Flap in Virginia Shows Reformers’ Fealty to Ideology over Implementation

By 09/04/2012

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While I was away on vacation, Andy “Eduwonk” Rotherham took to the pages of the Washington Post to excoriate Virginia for setting “together and unequal” standards as part of its approved ESEA-waiver application. “The state,” Rotherham wrote, “took the stunning step of adopting dramatically different school performance targets based on race, ethnicity and income.” By 2017, Virginia expects 78 percent of white students and 89 percent of Asian students to pass its math tests, “but just 57 percent of black students, 65 percent of Hispanics students, and 59 percent of low-income students.” The solution, Rotherham writes, is for Virginia “to set common targets that assume minority and poor students can pass state tests at the same rate as others.”

I appreciate the intuitive appeal of Rotherham’s argument; it was a similar concern about backing away from NCLB’s lofty goals that led me to attack an earlier set of tweaks way back in 2005. But on this one, Andy’s got it wrong, and Virginia officials have it right. As David Foster, the president of Virginia’s state board of education told the Washington Post’s Lyndsey Layton, “If you just set an arbitrary target without regard for what’s achievable and where they’re starting from, you’re just shooting in the dark. That was the whole problem with No Child Left Behind. It made no sense to say that by an arbitrary year. . . every child everywhere in this vast country would pass every math and reading test. We made a joke of the process that way.”

In other words, No Child Left Behind’s aspirational aims were more effective as rhetoric than as an accountability regime. As Rick Hess has argued persuasively, if the law’s objectives, carrots, and sticks are to actually motivate educators, and not just demoralize them, they must been seen as achievable. So why is it so “stunning” that Virginia wouldn’t expect the achievement gap to evaporate in just five years?

To be sure, even Virginia officials have agreed that the goals put into their ESEA application weren’t ambitious enough; they will come back later this month with more challenging targets for their poor and minority students. That’s fair; groups that are further behind should be expected to make greater progress over time.

But to follow Rotherham’s advice and demand “common targets” is to doom the next phase of NCLB implementation to the same fate as the last: It will fail, because it will lose credibility with the very people expected to make it succeed—the educators.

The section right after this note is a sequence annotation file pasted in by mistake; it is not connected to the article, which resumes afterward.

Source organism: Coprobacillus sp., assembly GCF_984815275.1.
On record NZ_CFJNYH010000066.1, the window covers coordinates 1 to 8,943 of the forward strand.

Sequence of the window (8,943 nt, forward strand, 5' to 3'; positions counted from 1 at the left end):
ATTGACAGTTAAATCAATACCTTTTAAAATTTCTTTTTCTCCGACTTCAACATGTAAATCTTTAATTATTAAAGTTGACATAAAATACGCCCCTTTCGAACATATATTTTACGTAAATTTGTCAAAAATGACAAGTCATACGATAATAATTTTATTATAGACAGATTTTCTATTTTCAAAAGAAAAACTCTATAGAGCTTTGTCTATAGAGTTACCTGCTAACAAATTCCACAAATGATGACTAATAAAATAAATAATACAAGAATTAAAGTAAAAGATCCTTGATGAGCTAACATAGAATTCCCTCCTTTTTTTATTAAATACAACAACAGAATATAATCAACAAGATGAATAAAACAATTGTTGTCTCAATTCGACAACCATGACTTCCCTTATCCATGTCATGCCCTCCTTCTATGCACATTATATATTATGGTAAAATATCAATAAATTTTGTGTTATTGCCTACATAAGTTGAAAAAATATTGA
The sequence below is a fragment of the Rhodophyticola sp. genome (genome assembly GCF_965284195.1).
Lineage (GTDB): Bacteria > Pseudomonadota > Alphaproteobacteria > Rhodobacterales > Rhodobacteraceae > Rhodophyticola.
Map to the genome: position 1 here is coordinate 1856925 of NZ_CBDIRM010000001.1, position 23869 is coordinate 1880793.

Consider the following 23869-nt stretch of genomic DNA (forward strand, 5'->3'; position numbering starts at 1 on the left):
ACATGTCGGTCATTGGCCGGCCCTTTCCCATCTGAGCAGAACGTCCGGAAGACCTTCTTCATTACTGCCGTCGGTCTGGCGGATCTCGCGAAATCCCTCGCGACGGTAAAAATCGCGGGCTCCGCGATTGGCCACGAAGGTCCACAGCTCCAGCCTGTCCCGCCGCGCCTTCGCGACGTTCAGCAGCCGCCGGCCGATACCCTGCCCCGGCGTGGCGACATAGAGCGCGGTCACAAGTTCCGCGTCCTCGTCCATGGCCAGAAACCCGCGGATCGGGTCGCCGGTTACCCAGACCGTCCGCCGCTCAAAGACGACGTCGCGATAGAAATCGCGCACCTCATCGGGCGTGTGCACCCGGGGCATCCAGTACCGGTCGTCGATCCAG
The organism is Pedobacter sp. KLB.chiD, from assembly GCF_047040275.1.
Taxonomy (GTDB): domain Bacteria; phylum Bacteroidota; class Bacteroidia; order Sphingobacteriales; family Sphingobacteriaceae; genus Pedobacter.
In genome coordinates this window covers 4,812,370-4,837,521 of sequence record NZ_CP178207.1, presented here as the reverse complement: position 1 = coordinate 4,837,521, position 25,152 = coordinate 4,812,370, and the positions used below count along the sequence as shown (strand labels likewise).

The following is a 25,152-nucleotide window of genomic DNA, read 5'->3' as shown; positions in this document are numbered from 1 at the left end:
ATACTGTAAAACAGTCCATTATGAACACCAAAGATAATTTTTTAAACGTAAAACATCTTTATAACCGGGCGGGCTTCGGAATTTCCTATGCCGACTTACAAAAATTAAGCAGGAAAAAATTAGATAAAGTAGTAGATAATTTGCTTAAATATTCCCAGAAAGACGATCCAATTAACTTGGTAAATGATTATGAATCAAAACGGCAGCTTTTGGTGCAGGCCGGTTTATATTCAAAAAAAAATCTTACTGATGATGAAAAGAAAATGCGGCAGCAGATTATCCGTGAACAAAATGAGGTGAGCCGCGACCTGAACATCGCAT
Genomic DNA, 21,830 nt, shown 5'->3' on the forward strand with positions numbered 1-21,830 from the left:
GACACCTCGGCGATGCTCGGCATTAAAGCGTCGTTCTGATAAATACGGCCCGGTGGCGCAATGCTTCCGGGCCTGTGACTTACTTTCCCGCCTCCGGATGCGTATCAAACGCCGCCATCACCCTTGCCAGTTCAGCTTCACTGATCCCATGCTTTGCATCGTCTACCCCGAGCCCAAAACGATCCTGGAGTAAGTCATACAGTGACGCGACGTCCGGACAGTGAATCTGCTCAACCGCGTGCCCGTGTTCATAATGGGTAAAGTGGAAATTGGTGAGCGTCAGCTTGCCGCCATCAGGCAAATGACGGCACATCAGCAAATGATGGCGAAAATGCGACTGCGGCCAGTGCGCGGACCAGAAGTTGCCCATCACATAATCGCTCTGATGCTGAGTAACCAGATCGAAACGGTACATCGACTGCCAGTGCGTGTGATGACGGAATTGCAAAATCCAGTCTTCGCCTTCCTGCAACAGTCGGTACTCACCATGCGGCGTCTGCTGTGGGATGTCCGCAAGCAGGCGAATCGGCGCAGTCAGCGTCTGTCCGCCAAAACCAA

America’s schools aren’t doing nearly well enough, especially for our neediest children. We need accountability systems that create urgency and push for significant gains every year. Ideological arguments and utopian objectives don’t help.

-Mike Petrilli

This blog entry originally appeared on the Fordham Institute’s Flypaper blog.

Comment on this article
  • Victor says:

    Interesting. I’ve never heard an educator say, “The goal is too high.” Though I suppose, according to this article, many have. I am in school and will become an educator next year. I sincerely hope that I never feel this way. I hope lofty goals motivate me and don’t demoralize me. I plan to teach in just the sort of school addressed in this article–a majority of minority students. Marva Collins went to a black urban school and had 5th graders reading Emerson…talk about a lofty goal. Have any of you read Emerson? I’m glad she didn’t think the bar was too high. I have a feeling her students feel the same way. I agree that we shouldn’t try to set nation-wide standards, but to me it’s an argument for decentralization, not lowering standards based on race. Standards should be set locally based on culture and community. Yes, raise the bar slowly, but do they really think it’s a race problem? Do they really think it’s an economic problem? It’s culture guys–culture. There is a difference. I am currently doing a practicum in a rural school where the average income is far lower than the national average. The culture of the students, however, is drug free, alcohol free, with traditional married parents, religious values and a strong work ethic. The kids exceed expectations. It has nothing to do with money, nothing to do with race. The problem is cultural. Until the powers that be live up to this fact, they’ll continue to make the same mistakes in their attempts to close the gaps.

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